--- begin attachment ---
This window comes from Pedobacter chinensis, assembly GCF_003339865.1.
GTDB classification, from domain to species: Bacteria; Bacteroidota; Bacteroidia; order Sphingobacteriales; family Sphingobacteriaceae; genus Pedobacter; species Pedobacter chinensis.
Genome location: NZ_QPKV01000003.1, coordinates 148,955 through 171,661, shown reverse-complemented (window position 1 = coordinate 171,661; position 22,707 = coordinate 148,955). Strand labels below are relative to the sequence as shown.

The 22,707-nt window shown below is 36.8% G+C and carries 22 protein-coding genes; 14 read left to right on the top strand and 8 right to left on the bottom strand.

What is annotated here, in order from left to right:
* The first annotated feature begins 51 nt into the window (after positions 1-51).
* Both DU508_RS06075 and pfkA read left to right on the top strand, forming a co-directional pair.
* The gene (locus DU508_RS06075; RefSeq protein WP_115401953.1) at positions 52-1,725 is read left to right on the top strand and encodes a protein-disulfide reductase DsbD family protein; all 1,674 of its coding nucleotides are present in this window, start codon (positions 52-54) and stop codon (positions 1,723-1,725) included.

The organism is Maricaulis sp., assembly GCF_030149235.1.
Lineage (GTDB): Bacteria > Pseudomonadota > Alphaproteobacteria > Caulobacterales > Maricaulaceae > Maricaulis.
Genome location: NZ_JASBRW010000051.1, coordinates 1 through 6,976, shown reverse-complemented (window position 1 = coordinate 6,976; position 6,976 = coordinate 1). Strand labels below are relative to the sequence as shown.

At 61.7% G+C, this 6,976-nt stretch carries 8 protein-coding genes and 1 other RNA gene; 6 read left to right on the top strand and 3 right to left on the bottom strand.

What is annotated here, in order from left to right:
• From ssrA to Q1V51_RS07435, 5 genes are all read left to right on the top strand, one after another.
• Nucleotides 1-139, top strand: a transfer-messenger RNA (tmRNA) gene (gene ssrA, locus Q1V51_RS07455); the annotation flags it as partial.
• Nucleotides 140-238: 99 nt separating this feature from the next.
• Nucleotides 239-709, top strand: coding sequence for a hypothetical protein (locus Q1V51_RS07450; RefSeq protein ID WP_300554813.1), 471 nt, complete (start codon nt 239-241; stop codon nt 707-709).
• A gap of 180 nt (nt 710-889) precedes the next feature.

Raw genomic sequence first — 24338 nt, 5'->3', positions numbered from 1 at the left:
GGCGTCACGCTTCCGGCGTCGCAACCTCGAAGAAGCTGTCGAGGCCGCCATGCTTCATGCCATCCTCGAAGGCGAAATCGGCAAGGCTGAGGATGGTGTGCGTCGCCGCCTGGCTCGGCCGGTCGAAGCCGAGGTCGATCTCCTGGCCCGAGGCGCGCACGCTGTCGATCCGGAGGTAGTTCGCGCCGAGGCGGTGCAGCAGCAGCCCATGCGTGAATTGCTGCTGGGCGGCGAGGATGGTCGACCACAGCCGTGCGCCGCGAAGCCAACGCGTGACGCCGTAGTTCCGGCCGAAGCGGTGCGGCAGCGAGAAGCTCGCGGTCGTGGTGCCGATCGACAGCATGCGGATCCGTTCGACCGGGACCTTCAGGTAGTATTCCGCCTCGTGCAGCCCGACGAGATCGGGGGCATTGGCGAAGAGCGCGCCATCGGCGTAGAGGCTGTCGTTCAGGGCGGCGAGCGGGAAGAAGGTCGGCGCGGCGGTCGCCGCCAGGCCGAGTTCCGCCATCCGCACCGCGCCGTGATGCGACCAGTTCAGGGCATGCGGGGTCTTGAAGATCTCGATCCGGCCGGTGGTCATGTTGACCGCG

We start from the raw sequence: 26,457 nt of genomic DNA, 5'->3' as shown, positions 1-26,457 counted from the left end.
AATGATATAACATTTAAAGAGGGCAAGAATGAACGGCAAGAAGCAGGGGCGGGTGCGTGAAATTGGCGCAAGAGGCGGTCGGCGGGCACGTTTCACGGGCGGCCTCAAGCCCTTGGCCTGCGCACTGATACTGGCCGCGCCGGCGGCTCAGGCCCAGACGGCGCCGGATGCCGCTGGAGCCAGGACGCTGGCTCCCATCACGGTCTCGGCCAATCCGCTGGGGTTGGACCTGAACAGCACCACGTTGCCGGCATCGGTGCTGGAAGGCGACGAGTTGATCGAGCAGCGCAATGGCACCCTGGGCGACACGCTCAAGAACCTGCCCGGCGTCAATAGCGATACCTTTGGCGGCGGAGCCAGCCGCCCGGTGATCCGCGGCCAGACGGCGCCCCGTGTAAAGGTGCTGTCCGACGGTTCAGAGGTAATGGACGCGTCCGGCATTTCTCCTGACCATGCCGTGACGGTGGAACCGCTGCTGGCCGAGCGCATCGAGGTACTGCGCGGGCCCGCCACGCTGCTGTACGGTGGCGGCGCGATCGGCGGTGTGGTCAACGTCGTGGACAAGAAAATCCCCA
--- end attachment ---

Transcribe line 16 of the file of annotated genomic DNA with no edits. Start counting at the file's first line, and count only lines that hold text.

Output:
• Nucleotides 140-238: 99 nt separating this feature from the next.